The strength of the global economic recovery from the COVID-19 pandemic depends on who wins the “race between a mutating virus and the vaccines,” Kristalina Georgieva, managing director of the International Monetary Fund (IMF), warned Tuesday.
Speaking by video link to the virtual World Economic Forum in Davos, she said the IMF had forecast global growth to reach 5.5% this year, after contracting by an estimated 3.3% in 2020.
Georgieva noted how the pandemic had widened the gap between advanced and underdeveloped countries and said that global cooperation on how to deal with the crisis last year was “not up to par.”
The IMF chief hailed the huge government stimulus programs on both sides of the Atlantic that have prioritized the Green agenda, which she said would help foster a new collaborative effort to speed up the recovery. This would be further boosted, she said, from new US President Joe Biden announcing plans to reenter the 2015 Paris Agreement on climate change.
“Having the US back in the Paris Agreement tells us that a big systemic and significant economy is on the same path as the Europeans.”
Several speakers said the post-COVID recovery will depend on the strength of developing countries, which have contributed about a third of global growth over the past decade.
“If you look ahead to the next 10-20 years, that is where the largest opportunities for growth lies,” said Tharman Shanmugaratnam, Singapore’s senior minister. “It’s in everyone’s interest … that we invest in infrastructure, international networks and globalization for the developing world.”
That view was echoed by Germany’s Economy Minister Peter Altmaier, who predicted the emerging markets recovery could take up to two years. With global energy consumption expected to grow 50% by 2050, Altmaier spoke of the need to create “synergies” around climate protection. As an example, he described how many developing countries are ideally positioned to produce green hydrogen, among other green technologies, both for their domestic markets and export to advanced economies.
With the world’s multinationals facing unprecedented political and public pressure to commit to the UN climate goals and reduce income, gender and race inequality, stronger boardroom ethics are moving to the fore, according to Dmitri De Vreeze, co-chief executive officer of the Dutch multinational Royal DSM.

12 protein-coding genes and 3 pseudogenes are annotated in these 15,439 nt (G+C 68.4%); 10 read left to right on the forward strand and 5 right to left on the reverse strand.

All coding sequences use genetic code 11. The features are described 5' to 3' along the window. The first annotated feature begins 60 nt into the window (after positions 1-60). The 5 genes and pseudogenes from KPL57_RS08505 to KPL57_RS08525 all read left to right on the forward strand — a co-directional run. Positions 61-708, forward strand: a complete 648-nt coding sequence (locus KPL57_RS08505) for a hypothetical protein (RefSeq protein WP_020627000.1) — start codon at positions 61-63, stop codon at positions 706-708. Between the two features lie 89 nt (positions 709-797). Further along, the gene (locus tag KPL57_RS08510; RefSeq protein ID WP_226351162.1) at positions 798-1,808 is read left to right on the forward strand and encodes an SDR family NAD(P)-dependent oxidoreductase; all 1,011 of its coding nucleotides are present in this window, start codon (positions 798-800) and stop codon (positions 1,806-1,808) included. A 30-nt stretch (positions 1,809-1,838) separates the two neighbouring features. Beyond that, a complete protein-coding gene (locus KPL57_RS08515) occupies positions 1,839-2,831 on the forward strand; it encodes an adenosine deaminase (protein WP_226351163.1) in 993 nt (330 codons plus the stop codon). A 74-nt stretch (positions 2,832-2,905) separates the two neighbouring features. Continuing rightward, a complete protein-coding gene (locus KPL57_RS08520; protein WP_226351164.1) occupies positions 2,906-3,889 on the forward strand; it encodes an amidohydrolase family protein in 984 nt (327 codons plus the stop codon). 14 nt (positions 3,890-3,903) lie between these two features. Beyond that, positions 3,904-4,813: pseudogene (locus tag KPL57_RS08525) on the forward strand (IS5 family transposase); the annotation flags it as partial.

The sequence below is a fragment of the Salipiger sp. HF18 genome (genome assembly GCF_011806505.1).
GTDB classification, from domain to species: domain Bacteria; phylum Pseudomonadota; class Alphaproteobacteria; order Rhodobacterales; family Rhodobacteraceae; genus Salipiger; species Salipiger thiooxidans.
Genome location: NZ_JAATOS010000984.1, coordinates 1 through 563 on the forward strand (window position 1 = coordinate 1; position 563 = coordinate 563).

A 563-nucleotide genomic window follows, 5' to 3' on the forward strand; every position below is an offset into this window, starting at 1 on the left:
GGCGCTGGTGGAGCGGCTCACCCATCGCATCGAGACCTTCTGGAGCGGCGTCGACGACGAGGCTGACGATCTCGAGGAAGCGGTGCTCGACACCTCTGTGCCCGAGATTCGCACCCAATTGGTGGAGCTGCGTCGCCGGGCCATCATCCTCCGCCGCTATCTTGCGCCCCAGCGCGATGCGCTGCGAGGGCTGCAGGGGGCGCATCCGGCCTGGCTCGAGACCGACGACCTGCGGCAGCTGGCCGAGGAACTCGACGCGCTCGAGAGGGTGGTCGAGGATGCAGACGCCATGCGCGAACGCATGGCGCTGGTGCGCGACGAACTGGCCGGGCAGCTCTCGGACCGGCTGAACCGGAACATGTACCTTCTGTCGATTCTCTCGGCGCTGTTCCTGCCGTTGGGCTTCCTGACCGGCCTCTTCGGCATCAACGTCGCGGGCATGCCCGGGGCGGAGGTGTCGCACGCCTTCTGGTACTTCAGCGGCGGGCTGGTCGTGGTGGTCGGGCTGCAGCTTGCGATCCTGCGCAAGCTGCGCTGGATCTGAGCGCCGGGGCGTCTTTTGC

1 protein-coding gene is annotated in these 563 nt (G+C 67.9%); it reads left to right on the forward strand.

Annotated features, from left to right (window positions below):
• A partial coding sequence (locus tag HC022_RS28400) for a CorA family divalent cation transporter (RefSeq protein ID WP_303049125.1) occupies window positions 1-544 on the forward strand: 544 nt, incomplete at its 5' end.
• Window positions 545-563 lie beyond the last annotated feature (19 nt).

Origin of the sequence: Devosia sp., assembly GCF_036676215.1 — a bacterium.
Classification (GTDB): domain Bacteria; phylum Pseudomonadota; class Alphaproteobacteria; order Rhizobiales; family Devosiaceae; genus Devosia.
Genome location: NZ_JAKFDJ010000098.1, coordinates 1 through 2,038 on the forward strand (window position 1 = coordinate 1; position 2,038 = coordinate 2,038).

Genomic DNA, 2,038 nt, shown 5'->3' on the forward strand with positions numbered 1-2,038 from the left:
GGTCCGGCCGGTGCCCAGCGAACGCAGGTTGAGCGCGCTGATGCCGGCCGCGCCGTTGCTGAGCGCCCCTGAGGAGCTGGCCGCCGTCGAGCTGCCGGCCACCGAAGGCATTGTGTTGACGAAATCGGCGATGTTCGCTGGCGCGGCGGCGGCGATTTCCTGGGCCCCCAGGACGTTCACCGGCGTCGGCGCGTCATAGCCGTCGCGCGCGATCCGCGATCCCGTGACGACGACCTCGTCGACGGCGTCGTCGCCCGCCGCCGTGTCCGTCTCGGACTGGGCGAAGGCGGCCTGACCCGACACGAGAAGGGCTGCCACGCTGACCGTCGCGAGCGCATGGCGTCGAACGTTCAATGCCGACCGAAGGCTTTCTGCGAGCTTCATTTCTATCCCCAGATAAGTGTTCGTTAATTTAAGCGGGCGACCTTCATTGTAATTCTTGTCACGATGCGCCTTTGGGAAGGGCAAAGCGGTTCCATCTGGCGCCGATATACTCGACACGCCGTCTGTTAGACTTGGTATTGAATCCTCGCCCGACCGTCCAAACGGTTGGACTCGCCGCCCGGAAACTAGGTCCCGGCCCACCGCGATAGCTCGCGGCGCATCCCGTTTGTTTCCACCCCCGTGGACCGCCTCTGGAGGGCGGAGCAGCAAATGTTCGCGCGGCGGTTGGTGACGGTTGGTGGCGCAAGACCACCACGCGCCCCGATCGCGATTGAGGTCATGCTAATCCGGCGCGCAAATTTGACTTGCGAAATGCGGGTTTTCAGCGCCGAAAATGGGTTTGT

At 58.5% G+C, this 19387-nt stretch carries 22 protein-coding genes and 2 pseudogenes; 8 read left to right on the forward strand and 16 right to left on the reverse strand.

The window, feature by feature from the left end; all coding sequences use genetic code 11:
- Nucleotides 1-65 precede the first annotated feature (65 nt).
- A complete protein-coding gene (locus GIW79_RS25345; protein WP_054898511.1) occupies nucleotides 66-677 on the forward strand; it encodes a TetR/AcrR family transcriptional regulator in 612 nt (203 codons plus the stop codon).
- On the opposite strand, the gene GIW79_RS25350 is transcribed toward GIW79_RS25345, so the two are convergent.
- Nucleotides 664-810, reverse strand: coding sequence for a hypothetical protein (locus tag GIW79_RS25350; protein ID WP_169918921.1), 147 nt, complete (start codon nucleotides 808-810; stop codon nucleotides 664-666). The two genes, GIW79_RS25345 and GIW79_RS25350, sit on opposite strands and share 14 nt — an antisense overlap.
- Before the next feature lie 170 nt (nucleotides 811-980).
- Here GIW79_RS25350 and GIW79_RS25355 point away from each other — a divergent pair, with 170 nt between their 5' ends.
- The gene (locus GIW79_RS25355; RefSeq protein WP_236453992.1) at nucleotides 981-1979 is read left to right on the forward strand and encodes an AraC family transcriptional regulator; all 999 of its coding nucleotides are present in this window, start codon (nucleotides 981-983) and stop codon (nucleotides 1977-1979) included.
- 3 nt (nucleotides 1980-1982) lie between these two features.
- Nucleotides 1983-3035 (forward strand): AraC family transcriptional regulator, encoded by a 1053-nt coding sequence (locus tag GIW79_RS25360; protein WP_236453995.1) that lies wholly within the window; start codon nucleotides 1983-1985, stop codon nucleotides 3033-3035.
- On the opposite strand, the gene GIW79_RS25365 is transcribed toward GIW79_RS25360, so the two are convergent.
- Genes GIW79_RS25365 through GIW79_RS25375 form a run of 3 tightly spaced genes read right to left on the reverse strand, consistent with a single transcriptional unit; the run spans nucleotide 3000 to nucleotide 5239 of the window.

“The economic system that we have today is too monodimensional towards purely profit,” De Vreeze said, before describing the need to reshape companies toward the concept of “people, planet and then profits.”
He warned that firms that failed to adapt to the new paradigm would quickly become “dinosaurs.”
New taxes to meet the huge cost of the pandemic, as well as economic stimulus measures, could stimy the recovery, world leaders warned. French Finance Minister Bruno Le Maire seized upon the questions of where the burden should fall and to what extent tax rises could harm future growth.
“The winners of this economic crisis are the digital giants,” Le Maire said, referring to how lockdowns have helped tech firms’ profits. “How can you explain to some sectors that have been severely hit by the crisis and are paying their due level of taxes that the digital giants will not have to pay the same amount of taxes? This is unfair.”
Paris has long demanded a clampdown on tech firms like Facebook and Google, who often use legal loopholes to register their profits in low-tax countries. A new digital tax has also been welcomed by the new US administration.
The Trump era was synonymous with protectionism and the bitter trade war with China. Many world leaders will have breathed a sight of relief at Biden’s inauguration speech pledge to “repair our alliances and engage with the world once again.”
Beijing’s huge state-led firms are set to benefit, along with multinationals like German automaker Volkswagen, which now counts China as its number one market.
“We are hopefully heading back to a more open world with free trade,” Herbert Diess, VW’s CEO told the virtual Davos delegates. “It’s much better to cooperate and work with China than try to isolate China.”
While many speakers worried about virus variants and the efficacy of vaccines, others raised concerns about whether another major stock market sell-off would hamper the recovery.
Financial markets responded positively to the vaccine announcements in the fall. The promise of additional stimulus — up to $1.9 trillion being mooted in the US — is fuelling what some analysts think is a huge bubble.
“I certainly see things in the market that are concerning to me,” said David Soloman, CEO of the US investment bank Goldman Sachs. “When you have low rates and capital is very inexpensive, it does fuel some speculation.”
“At some point, the market will naturally flush some of this excess out, but it doesn’t mean that we have some sort of market crisis. It can be some sort of rebalancing of markets over a period of time.”